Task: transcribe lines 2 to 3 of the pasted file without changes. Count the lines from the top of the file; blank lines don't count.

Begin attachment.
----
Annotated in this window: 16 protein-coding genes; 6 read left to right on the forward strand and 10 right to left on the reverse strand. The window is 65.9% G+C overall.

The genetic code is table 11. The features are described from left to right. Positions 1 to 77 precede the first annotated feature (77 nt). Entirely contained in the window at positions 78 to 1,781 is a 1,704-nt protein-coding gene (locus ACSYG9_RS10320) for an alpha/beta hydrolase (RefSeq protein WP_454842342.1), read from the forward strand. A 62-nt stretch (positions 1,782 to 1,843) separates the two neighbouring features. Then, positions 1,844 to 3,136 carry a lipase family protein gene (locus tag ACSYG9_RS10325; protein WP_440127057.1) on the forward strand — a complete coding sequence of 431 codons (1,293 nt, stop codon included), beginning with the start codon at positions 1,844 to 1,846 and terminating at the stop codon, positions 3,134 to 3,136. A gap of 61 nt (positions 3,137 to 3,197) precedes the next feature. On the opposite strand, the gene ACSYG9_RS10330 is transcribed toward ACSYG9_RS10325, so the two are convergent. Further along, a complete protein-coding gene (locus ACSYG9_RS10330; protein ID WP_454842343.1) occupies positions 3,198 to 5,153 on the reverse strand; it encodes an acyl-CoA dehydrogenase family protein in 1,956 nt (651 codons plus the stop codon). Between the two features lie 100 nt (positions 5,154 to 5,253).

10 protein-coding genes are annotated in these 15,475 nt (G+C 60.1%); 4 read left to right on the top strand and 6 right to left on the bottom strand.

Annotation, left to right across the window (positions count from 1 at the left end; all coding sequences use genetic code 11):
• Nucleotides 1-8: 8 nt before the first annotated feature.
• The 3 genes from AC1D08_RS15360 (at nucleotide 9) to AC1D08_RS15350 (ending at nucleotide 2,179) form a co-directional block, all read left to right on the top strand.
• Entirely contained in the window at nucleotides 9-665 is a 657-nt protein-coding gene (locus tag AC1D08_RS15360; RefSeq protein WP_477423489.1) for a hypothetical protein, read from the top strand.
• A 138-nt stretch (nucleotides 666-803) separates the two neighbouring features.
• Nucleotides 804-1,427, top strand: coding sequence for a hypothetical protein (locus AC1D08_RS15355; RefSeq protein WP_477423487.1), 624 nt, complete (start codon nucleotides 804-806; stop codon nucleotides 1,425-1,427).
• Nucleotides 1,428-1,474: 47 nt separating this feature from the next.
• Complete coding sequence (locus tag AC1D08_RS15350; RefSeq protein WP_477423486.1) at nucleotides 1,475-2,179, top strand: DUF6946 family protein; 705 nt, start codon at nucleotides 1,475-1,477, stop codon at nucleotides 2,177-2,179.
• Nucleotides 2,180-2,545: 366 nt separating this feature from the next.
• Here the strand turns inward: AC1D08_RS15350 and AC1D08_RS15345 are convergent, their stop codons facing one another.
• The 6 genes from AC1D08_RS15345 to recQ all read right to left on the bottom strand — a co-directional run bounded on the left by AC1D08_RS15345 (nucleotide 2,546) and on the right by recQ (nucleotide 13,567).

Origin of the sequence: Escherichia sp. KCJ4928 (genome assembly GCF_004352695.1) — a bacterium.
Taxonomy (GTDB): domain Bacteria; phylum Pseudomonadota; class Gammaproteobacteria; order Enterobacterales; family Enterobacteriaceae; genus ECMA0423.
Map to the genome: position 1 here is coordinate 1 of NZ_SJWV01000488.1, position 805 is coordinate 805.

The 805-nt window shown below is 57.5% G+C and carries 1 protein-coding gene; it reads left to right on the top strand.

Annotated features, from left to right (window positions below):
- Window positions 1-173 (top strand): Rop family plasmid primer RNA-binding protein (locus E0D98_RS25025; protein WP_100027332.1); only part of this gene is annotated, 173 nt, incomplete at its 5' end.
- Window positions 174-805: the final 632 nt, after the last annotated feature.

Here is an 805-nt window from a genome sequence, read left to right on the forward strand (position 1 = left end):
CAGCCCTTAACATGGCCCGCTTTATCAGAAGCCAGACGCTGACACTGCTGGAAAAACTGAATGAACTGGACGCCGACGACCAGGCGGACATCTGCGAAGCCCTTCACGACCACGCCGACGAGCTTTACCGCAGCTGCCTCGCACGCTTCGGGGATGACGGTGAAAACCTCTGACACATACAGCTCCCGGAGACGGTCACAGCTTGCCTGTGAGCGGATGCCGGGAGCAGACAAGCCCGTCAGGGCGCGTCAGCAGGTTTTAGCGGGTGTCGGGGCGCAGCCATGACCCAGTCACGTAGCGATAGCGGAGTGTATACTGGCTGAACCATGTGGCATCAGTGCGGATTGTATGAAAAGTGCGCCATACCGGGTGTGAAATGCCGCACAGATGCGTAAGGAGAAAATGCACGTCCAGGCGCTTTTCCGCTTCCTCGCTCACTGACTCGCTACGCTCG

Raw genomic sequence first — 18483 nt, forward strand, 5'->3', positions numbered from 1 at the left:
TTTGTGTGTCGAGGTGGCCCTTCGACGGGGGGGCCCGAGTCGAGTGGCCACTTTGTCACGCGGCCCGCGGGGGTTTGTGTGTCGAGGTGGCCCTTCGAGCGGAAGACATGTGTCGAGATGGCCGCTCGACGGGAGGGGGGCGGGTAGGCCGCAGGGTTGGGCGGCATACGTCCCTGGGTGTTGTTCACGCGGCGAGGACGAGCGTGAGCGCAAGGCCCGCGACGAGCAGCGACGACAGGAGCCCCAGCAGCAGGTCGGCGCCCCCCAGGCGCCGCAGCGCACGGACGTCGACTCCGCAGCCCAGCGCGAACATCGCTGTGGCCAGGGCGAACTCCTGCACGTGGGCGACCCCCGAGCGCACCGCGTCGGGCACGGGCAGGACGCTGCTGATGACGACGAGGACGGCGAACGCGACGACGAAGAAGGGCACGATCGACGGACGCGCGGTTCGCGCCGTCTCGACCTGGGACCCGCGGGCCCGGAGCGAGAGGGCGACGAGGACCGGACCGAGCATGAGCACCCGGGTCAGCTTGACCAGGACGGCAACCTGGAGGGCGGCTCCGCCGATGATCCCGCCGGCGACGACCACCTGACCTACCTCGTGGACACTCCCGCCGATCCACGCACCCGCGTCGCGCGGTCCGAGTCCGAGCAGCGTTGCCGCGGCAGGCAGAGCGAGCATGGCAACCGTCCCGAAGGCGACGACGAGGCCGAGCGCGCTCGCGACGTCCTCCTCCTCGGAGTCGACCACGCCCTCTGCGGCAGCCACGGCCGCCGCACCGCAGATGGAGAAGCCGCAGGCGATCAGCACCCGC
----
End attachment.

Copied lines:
The genetic code is table 11. The features are described from left to right. Positions 1 to 77 precede the first annotated feature (77 nt). Entirely contained in the window at positions 78 to 1,781 is a 1,704-nt protein-coding gene (locus ACSYG9_RS10320) for an alpha/beta hydrolase (RefSeq protein WP_454842342.1), read from the forward strand. A 62-nt stretch (positions 1,782 to 1,843) separates the two neighbouring features. Then, positions 1,844 to 3,136 carry a lipase family protein gene (locus tag ACSYG9_RS10325; protein WP_440127057.1) on the forward strand — a complete coding sequence of 431 codons (1,293 nt, stop codon included), beginning with the start codon at positions 1,844 to 1,846 and terminating at the stop codon, positions 3,134 to 3,136. A gap of 61 nt (positions 3,137 to 3,197) precedes the next feature. On the opposite strand, the gene ACSYG9_RS10330 is transcribed toward ACSYG9_RS10325, so the two are convergent. Further along, a complete protein-coding gene (locus ACSYG9_RS10330; protein ID WP_454842343.1) occupies positions 3,198 to 5,153 on the reverse strand; it encodes an acyl-CoA dehydrogenase family protein in 1,956 nt (651 codons plus the stop codon). Between the two features lie 100 nt (positions 5,154 to 5,253).

10 protein-coding genes are annotated in these 15,475 nt (G+C 60.1%); 4 read left to right on the top strand and 6 right to left on the bottom strand.